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11/25/2002 - The Outline
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To outline or not to outline.

That's the million dollar question. I've done it both ways. When you start with just a concept, things can get pretty hairy. You have to figure out who your protagonist is, as well as your antagonist. Then, before you even start writing, you have to decide where your story is going to start. So in a way, you've already started an outline.

Recently, I wrote an outline for a script that was an ensemble drama. As I started writing the outline, when I reached the third act, it became increasingly harder to write the next step in the outline. I pondered the reasons why and figured out it was because I didn't know the characters well enough to know how they would close out the story.

You see, this was one of the most important lessons I have received in the craft of screenwriting. It's not about story most of the time. It's about characters.

So I started writing the script. The deeper I got, the easier it became. Imagine a huge boulder that weighs two tons, sitting at the top of a hill. It's going to take a lot of effort to push that boulder over to the edge. But once it starts rolling down, that big rock picks up momentum and speed as it rolls.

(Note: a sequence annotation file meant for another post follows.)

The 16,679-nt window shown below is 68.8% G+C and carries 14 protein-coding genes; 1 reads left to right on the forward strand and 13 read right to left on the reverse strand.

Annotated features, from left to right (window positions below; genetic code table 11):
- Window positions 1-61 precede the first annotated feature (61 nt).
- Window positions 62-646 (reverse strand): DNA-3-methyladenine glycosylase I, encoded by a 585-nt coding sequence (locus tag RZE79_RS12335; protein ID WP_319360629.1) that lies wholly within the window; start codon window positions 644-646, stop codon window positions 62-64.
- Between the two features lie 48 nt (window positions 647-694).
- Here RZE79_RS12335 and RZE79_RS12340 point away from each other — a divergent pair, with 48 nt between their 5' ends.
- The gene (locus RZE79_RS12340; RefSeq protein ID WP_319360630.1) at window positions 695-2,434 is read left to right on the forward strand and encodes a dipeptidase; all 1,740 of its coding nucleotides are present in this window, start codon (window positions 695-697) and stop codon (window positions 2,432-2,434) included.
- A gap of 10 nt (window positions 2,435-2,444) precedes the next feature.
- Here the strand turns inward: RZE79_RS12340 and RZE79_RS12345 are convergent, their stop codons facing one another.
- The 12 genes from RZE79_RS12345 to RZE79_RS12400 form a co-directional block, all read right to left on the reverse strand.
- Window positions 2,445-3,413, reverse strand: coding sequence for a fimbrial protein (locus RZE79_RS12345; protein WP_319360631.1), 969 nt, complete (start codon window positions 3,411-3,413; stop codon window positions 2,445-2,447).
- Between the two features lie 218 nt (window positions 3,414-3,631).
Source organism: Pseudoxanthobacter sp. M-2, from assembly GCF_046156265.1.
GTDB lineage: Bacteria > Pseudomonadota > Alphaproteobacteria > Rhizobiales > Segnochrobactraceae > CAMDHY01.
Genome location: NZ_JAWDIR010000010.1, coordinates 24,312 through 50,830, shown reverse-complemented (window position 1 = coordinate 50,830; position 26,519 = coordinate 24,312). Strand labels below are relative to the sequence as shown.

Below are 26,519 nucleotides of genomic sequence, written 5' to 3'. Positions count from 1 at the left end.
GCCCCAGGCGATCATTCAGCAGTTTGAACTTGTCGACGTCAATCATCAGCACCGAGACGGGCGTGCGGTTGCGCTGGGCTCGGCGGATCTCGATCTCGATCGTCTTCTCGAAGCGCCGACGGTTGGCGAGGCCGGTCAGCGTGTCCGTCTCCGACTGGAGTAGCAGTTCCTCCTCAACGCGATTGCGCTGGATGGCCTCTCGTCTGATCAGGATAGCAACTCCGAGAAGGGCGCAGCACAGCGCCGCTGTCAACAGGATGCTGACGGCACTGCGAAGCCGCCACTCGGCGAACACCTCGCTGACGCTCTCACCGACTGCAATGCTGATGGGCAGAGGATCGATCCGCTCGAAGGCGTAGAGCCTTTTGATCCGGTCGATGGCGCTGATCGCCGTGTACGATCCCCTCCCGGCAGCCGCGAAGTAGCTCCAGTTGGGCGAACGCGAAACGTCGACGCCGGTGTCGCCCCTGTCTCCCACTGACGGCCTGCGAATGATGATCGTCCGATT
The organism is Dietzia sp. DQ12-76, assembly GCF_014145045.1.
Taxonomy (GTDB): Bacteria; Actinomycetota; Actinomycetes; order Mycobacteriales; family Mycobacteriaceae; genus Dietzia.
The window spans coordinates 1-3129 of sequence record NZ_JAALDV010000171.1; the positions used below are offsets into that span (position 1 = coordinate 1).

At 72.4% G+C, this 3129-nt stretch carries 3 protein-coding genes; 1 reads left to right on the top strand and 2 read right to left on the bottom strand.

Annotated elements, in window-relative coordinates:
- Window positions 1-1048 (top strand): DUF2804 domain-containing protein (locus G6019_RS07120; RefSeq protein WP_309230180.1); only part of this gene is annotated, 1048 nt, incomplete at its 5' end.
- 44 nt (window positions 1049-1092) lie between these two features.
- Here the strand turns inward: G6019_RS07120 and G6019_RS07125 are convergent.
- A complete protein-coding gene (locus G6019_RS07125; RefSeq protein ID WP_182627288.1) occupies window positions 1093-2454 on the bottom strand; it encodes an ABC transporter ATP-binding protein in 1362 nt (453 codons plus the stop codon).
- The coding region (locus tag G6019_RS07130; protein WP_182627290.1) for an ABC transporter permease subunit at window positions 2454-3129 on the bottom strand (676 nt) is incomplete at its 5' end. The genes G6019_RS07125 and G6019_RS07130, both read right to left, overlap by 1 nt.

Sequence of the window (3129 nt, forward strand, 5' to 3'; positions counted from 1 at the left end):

The boulder is your story. Once you start it, and get it going in the right direction, it will tell you where to take it.

In my case, when I reached the middle of act two, I didn't even have to look at the outline anymore because the characters were so well etched in my imagination that I knew exactly what they would do next. And of course, logic tells you which scenes are necessary and which are not.

Before, I was adamant about not writing an outline. I resisted it with every iota of my being. Why? I'm not exactly sure. I guess it was because I was afraid I wouldn't be able to come up with the complete story. So I said to myself "I know the concept already and I know the Hollywood formula, so I'll just run with it." Well, if you enjoy doing lots of rewrites, then go that way. However, if you want to get it halfway right the first time, then I suggest you create a step outline for at least the first two acts.

By the time you reach page 70, that big rock's gonna be rolling like thunder.

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